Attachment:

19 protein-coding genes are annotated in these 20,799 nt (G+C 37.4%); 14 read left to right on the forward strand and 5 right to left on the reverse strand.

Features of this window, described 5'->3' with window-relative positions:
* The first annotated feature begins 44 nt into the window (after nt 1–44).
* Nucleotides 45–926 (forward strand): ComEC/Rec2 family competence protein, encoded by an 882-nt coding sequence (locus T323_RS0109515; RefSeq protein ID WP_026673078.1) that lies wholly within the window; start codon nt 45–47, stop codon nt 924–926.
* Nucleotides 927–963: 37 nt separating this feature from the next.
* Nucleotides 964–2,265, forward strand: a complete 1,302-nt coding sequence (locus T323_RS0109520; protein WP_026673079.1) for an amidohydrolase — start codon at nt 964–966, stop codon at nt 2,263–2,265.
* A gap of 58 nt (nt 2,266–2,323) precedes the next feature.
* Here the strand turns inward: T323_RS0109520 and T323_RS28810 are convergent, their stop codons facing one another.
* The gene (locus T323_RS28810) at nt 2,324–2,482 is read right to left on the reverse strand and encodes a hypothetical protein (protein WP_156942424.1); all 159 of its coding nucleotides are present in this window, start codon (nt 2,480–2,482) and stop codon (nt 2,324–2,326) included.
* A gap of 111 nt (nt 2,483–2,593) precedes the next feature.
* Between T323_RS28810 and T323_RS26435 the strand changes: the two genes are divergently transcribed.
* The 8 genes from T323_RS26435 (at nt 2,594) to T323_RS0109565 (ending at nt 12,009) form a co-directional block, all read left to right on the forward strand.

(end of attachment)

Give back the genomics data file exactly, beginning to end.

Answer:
19 protein-coding genes are annotated in these 20,799 nt (G+C 37.4%); 14 read left to right on the forward strand and 5 right to left on the reverse strand.

Features of this window, described 5'->3' with window-relative positions:
* The first annotated feature begins 44 nt into the window (after nt 1–44).
* Nucleotides 45–926 (forward strand): ComEC/Rec2 family competence protein, encoded by an 882-nt coding sequence (locus T323_RS0109515; RefSeq protein ID WP_026673078.1) that lies wholly within the window; start codon nt 45–47, stop codon nt 924–926.
* Nucleotides 927–963: 37 nt separating this feature from the next.
* Nucleotides 964–2,265, forward strand: a complete 1,302-nt coding sequence (locus T323_RS0109520; protein WP_026673079.1) for an amidohydrolase — start codon at nt 964–966, stop codon at nt 2,263–2,265.
* A gap of 58 nt (nt 2,266–2,323) precedes the next feature.
* Here the strand turns inward: T323_RS0109520 and T323_RS28810 are convergent, their stop codons facing one another.
* The gene (locus T323_RS28810) at nt 2,324–2,482 is read right to left on the reverse strand and encodes a hypothetical protein (protein WP_156942424.1); all 159 of its coding nucleotides are present in this window, start codon (nt 2,480–2,482) and stop codon (nt 2,324–2,326) included.
* A gap of 111 nt (nt 2,483–2,593) precedes the next feature.
* Between T323_RS28810 and T323_RS26435 the strand changes: the two genes are divergently transcribed.
* The 8 genes from T323_RS26435 (at nt 2,594) to T323_RS0109565 (ending at nt 12,009) form a co-directional block, all read left to right on the forward strand.